Maybe someone could point out to Microsoft that there is money to be made here. Package a gaming mouse, i am sure Microsoft already make such a mouse. All they would need to do is include an extra code in the circuitry that says to the console, here I am, I am an official Xbox 360 mouse, why you ask? So that we can't just pull out our PC mouse when we aren't using it. Simple really, Microsoft get more of our cash and also support mouse and keyboard for FPS and RTS games. I would buy it without a moments hesitation, why because I want to play the two games which I already own with comfort. Also I wouldn't mind trying FPS's with mouse and keyboard as well.
What happens when some hapless PC gamer buys an Xbox 360 and wanders innocently into a forum and wonders to the world, "wouldn't it be good if you could play Halo 3 with a mouse and keyboard?" I will tell you what happens the person gets 100 plus posts in return, all calling him every kind of derogatory name under the sun and besides that, is firmly told, that no thank you, the Xbox 360 community would not like mouse and keyboard support for Halo etc.
What is the reason for this? Have these people been the ones who played PS1 games with the mouse and shudder thinking back to the sore back they got playing cramped up on the floor at the end of the cable leash? Are they scared that they would not be able to play FPS's with mouse and keyboard and would look like newbies online? It is true that mouse and keyboard control does take a bit of learning, though I would say that controller FPS skills also take some learning for the uninitiated.
Let's try and see this from Microsoft's point of view. You would need to have mouse drivers that support every mouse out there, or at least 80 percent of them. The other alternative is to badge a current Microsoft mouse product for the Xbox 360 and only provide a driver for it and disbar any other mouse out there through the use of proprietary technology. That way makes money for Microsoft, the downside is internet backlash from all the people who feel that wireless adapters and hard drives should be off the shelf versions and much cheaper. Before all that though you would need to have a demand for a mouse in the first place. Microsoft must be torn, they see reviews of RTS's with "needs mouse and keyboard control" stamped all over it, and on the other hand they see the reaction to mouse control in FPS's which seems to be a firm no. RTS games are something that microsoft seems to want to encourage, lets look at the sales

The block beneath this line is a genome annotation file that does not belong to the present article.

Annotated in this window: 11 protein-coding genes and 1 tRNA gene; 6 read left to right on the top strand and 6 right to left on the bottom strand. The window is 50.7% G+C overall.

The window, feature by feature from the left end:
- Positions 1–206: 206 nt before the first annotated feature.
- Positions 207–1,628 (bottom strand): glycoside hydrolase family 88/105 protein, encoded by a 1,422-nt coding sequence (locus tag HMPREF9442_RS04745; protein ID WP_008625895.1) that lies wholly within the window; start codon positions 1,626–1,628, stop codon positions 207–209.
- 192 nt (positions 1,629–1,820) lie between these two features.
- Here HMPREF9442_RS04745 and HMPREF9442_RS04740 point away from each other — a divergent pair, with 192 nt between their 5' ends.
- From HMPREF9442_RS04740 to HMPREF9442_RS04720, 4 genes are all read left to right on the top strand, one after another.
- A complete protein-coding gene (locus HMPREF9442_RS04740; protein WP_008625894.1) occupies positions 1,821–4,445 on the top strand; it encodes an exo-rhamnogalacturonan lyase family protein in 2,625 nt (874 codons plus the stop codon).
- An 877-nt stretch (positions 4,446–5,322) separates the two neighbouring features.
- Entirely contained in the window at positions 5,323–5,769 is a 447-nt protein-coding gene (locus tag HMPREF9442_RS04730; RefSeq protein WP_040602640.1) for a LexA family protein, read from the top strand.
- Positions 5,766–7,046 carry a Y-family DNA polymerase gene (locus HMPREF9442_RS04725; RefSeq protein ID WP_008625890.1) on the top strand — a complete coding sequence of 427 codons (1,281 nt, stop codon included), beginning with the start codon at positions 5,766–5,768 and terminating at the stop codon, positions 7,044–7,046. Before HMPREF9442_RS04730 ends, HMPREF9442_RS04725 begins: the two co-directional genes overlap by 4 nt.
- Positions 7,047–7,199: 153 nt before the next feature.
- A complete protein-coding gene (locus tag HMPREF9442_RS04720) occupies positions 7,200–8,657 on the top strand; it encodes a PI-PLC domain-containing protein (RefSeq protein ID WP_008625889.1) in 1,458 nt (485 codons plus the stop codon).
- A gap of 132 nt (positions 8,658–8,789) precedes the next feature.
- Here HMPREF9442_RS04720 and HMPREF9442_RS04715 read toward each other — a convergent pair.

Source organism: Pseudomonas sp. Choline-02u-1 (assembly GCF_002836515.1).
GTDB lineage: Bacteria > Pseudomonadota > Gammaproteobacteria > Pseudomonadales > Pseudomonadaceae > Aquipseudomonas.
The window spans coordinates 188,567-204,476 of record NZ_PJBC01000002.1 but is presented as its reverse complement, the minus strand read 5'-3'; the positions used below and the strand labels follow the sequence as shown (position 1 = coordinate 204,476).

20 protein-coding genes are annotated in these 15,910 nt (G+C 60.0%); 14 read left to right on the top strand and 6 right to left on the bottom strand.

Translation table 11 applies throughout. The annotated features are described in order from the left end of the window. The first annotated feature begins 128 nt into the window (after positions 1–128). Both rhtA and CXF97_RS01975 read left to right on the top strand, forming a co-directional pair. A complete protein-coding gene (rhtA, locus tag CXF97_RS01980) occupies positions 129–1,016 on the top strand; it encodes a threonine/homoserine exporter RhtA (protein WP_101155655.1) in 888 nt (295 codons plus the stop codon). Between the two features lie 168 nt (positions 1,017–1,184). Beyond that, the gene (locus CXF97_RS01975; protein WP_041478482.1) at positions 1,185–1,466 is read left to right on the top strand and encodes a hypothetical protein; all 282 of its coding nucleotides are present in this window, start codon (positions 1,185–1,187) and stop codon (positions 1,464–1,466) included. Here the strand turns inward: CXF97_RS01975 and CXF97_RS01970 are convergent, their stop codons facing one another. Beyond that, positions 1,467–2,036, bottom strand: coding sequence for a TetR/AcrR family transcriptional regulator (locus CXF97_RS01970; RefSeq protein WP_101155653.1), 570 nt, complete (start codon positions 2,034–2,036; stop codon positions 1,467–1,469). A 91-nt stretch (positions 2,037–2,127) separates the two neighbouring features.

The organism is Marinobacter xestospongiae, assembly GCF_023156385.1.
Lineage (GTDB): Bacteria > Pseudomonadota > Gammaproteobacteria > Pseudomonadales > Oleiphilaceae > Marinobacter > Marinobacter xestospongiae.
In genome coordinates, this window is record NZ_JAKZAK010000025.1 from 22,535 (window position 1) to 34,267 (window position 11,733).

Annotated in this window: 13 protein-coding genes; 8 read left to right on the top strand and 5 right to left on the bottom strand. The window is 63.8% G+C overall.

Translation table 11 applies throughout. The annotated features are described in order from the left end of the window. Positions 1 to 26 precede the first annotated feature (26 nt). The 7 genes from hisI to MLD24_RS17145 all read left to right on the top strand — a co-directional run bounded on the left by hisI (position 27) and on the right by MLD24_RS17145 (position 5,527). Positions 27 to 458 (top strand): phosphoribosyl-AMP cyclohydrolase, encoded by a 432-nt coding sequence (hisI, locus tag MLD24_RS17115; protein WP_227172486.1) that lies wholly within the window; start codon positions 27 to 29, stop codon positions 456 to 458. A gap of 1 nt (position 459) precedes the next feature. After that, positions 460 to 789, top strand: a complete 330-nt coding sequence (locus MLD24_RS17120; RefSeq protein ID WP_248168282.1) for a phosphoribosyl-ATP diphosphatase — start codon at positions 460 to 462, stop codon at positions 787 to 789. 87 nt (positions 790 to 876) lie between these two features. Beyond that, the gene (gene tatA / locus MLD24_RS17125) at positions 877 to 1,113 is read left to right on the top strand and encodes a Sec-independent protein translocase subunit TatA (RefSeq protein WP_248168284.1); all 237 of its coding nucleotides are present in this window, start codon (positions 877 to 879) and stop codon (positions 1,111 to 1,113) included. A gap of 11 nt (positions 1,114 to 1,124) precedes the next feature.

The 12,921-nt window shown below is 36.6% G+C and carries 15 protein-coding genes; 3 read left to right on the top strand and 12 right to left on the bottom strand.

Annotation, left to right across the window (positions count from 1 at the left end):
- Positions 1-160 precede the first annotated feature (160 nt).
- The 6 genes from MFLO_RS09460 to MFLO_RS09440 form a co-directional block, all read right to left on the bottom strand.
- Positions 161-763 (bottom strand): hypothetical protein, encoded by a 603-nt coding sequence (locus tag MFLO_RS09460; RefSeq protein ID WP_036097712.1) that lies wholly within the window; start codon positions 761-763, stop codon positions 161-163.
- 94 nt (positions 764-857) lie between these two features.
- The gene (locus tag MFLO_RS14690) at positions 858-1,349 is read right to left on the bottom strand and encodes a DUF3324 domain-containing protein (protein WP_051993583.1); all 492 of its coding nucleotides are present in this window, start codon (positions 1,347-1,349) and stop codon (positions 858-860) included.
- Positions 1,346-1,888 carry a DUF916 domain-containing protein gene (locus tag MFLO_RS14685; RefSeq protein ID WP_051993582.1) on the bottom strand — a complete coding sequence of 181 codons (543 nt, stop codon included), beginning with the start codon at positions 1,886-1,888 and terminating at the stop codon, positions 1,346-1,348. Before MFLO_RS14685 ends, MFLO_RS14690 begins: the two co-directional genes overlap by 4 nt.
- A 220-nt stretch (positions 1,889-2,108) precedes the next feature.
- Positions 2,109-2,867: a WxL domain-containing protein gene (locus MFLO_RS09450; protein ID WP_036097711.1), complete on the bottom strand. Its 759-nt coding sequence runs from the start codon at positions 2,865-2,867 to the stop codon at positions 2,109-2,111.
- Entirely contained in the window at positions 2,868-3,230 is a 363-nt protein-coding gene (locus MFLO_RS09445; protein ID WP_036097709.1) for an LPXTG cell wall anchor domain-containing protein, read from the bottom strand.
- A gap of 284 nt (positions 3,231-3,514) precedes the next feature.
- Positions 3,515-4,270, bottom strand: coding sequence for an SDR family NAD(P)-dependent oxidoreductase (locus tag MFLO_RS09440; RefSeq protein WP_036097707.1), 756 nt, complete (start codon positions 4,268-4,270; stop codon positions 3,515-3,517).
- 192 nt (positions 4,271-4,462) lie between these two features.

Battle for middle earth 290,000
Command and Conquer 3 : Tiberium wars 480,000
(data from vgchartz)
Hmmm, Houston we have a problem! Now which came first the chicken or the egg, did the RTS sell poorly or did it sell poorly because people knew that playing it without a mouse was going to be an exercise in frustration.
Another topic here is the XFPS sniper, a gizmo that you can plug into the usb port of the Xbox 360 which maps a standard usb keyboard and mouse to the controller allowing you to play game with a mouse and keyboard, after a fashion, it isn't true mouse control you see, no matter how quickly you move the mouse the aiming still moves only as fast as the controller would move. It's passable, but somehow not the same. The fact that you can't buy one of these on your high street is testament I think to it's popularity.
Something occurs to me, couldn't game developers making a real time strategy game for the Xbox 360, just make their own. They could cobble together a mouse driver for their game, something that would only work whilst that game was running i.e. not at dashboard/guide level. Make it support a few big name mice and there you go, You can advertise that your game has mouse support, though only for x y and z mouse and get a little deal with the manufacturers of the mice for promoting sales of their product, win win all round. The only way that wouldn't work is if Microsoft has specifically stipulated that developers aren't allowed to do it. I mean I can't program very well, when I did my programming it was on an Amstrad CPC 464 and at college on 286 PC's, when basic, pascal and cobol were the languages of the moment, C was only on the distant horizon. All that aside I can't imagine that a mouse driver is that hard to write for people who make today's games. Secondly if Microsoft forbid it, what is the reason?
It seems that console gamers don't want mouse and keyboard control for FPS games, it's only gamers who migrated from the PC or have an Xbox360 as well as a PC that seem to want it. The real time strategy genre doesn't seem to be selling particularly well for anyone to get off their arse and do anything about it. It looks bleak for me getting my mouse to play C&C! You would think that all the PS3 users posturing about Unreal tournament 3 on PS3 supporting mouse and keyboard would provoke a response from Microsoft, after all who would it actually hurt to provide mouse support. Only a few want it, but making a few people happy is what it's all about, if you always aim at making everyone happy you end up making a generic summer blockbuster, and we all know that they have little substance, cater for the art house fringe that wants the odd stuff and you never know where it might lead!